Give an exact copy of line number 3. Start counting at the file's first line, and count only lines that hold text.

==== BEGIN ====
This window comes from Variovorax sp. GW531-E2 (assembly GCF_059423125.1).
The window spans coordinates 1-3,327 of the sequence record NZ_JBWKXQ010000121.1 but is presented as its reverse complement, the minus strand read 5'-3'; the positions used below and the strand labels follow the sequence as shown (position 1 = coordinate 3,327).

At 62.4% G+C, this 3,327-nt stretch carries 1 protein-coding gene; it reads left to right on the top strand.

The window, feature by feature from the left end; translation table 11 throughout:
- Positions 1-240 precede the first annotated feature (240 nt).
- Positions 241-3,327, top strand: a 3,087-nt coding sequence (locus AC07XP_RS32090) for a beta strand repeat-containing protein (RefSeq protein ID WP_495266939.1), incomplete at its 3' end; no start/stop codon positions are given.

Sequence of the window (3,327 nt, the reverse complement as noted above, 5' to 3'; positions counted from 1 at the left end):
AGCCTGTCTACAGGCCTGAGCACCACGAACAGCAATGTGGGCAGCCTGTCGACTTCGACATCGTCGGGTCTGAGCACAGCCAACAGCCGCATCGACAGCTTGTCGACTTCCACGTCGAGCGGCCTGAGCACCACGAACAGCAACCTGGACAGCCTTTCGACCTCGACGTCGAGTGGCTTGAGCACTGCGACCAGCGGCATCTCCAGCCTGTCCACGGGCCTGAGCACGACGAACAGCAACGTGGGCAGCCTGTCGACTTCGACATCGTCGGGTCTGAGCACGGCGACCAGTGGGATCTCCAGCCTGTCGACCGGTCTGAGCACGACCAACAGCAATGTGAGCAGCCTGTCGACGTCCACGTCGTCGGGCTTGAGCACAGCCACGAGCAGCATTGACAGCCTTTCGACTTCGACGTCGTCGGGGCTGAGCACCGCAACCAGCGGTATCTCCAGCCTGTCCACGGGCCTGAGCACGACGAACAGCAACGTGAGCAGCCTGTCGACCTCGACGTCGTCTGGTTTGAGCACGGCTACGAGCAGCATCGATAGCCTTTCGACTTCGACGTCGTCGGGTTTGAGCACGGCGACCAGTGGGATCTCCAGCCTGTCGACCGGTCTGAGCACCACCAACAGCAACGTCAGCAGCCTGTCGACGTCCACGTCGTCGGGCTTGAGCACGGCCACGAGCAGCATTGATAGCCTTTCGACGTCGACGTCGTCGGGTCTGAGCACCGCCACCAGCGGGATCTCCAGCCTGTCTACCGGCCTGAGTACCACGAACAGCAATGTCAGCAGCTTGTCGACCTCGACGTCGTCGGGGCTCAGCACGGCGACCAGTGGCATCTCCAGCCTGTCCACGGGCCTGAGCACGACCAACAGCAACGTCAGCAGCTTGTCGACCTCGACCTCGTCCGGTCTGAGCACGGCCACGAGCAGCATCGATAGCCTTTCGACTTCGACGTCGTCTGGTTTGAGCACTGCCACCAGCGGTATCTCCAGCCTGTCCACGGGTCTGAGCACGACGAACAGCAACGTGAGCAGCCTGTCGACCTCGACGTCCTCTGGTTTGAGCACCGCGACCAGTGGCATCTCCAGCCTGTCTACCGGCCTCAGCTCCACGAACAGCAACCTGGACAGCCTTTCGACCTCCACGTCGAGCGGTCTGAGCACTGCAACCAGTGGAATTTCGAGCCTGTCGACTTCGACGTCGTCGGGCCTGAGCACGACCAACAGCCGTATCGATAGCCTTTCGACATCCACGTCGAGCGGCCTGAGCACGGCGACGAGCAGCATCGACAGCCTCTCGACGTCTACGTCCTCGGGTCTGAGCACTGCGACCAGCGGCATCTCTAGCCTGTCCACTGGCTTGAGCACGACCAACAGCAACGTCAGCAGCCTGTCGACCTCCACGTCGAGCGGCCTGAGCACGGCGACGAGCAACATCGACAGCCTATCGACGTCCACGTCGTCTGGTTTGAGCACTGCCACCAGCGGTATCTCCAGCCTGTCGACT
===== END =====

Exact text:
At 62.4% G+C, this 3,327-nt stretch carries 1 protein-coding gene; it reads left to right on the top strand.